Rugby | Coles lauds Mealamu in helping shape his game

Dane Coles (Getty Images)

London – Dane Coles credits retiring All Black Keven Mealamu for helping him to become the world’s leading hooker.

Coles should be the starting No. 2 when New Zealand plays Australia in the Rugby World Cup final on Saturday at Twickenham, and Mealamu ought to be in the reserves, ready to go on in the last quarter in what will be his 132nd and last test.

Asked on Monday what impact Mealamu had had on him, Coles said, “Massive. He’s the guy I looked up to, watching footy. To actually be in the same team.

“I’ve had countless conversations with him over the years to improve my game. The place I’m at now, he’s probably the main reason why I’ve had a chance to play in the All Blacks for a little while now.

“I can’t put in words how much he means to me, and what he’s done for me. He’s a special man.”

Another hooker was responsible for making Coles seriously consider becoming an All Black. It took Andrew Hore to be controversially pushed out of the Hurricanes in 2011 for Coles, Hore’s backup for three seasons, to become a regular starter for the Super Rugby team in 2012.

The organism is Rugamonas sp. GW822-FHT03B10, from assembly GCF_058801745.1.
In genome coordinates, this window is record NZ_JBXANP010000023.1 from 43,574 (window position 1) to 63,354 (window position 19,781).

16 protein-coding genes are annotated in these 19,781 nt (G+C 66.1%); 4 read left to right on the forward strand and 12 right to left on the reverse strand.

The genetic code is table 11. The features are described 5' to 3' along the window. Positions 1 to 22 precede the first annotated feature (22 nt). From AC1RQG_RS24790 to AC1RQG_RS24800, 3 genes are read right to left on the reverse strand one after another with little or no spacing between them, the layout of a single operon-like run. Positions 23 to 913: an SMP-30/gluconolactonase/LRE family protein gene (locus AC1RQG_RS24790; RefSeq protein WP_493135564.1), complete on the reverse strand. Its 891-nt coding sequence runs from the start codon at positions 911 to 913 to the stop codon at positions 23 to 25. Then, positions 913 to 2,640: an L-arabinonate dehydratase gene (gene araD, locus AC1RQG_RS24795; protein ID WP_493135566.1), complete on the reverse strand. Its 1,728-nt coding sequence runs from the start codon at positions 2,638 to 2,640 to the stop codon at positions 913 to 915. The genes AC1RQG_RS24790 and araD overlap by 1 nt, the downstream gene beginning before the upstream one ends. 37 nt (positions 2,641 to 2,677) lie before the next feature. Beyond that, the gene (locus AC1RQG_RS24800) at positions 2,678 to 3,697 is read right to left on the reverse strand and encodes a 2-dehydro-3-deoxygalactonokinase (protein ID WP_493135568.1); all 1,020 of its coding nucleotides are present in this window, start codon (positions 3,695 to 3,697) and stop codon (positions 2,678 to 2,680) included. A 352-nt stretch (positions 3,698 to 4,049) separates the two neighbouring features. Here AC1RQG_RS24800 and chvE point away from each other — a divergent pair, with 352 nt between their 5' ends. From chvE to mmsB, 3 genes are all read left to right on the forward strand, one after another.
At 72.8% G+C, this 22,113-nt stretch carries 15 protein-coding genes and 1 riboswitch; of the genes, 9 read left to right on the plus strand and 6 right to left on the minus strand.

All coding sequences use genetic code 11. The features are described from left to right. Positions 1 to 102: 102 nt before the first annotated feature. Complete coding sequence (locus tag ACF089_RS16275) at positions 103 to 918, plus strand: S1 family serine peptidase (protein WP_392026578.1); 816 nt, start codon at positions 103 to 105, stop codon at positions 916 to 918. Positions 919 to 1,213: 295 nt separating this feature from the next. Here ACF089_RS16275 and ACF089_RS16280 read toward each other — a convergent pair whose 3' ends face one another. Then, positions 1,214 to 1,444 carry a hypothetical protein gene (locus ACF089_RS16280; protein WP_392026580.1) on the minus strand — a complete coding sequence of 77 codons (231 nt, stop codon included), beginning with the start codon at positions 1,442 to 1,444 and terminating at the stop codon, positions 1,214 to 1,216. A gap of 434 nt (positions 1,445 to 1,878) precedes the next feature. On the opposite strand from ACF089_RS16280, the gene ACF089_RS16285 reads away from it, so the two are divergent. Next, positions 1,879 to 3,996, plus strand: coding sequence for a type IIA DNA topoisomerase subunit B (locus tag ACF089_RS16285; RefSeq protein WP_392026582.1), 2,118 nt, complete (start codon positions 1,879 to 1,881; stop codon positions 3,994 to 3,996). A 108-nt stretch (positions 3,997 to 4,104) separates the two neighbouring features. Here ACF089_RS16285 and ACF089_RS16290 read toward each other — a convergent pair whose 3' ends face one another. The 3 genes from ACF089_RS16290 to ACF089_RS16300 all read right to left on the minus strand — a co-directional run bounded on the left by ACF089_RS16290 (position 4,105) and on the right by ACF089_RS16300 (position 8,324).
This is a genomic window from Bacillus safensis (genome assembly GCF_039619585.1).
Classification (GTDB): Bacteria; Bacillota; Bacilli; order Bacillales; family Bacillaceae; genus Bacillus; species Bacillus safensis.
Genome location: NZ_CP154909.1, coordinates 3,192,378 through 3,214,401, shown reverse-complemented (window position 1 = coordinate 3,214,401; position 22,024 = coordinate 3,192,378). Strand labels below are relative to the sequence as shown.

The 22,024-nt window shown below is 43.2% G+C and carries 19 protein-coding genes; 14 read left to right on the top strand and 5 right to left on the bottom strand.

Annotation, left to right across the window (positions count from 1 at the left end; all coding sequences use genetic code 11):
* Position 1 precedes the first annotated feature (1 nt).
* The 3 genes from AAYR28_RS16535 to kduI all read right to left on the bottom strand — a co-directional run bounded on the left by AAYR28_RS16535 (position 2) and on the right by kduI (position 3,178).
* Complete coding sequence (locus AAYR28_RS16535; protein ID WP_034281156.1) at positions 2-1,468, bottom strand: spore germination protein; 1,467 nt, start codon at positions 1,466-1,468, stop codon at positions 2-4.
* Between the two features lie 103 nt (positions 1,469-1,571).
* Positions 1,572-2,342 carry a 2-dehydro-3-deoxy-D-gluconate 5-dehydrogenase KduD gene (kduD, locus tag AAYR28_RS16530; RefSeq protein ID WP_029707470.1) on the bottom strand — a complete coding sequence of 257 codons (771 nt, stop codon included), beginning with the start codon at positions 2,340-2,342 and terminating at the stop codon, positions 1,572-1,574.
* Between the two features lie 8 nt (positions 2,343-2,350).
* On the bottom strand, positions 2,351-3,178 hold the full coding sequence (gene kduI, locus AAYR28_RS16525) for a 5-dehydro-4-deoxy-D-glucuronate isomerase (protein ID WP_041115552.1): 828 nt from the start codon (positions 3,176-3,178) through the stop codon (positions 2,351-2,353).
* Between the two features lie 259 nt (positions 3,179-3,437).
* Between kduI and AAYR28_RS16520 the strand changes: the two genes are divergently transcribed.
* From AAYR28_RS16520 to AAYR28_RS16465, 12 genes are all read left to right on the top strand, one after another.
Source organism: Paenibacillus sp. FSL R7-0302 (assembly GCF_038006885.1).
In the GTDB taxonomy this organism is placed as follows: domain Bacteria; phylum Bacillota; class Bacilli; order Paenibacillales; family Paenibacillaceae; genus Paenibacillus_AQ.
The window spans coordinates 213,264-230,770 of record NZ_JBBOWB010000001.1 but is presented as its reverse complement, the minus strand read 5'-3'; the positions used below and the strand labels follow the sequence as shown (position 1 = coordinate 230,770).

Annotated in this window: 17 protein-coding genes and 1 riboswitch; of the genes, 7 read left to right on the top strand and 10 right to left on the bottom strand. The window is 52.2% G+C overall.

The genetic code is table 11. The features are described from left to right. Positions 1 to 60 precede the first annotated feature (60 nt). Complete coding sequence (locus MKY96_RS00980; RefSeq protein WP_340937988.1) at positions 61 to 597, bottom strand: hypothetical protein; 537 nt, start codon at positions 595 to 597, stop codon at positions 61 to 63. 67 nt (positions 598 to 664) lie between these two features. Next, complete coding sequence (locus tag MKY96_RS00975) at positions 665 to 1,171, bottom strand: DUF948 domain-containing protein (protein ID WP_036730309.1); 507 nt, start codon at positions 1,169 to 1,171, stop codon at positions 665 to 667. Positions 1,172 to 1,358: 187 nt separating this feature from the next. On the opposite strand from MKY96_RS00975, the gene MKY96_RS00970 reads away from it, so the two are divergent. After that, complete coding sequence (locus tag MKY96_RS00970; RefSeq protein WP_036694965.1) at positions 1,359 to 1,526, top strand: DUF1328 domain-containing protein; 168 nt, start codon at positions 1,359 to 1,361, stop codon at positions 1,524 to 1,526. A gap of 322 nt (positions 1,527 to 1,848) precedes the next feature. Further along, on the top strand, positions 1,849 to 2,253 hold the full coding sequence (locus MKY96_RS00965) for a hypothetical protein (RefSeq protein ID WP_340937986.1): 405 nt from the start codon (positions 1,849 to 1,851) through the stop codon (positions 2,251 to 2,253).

That year, he was invited into the All Blacks training squad, and made his debut on the November tour of Europe.

Hore, the backup to Mealamu in the All Blacks for years, retired after the 2013 tour of Europe, and Coles was told by the national coaches to bulk up to add some heft in the scrums and breakdowns.

When he did, he lost nothing in speed. Effectively a fourth loose forward for New Zealand, Coles took over from Mealamu as the starting hooker during England’s mid-year visit in 2014. Coles’ dynamism, scrummaging, pinpoint throw-ins, and willingness to play to the edge quickly made him the world’s best hooker.

At his first Rugby World Cup, he’s relatively fresh, as he hyper-extended his right elbow and didn’t play in March and April. Two months ago, he burned off the Wallabies’ defence from 40 meters out to launch the five-try rout at Eden Park.

Having played in both tests against the Wallabies in August, Coles knows first-hand how much their scrum has improved from last year.

“I’ve got a huge amount of respect for the way they go about their work,” he said. “They work hard for each other, and we’ve got a pack that does it, too.

“They’ve taken their scrum to another level, put in a lot of work to being a dominant pack, so we’ve got to do the work during the week to counter that.”

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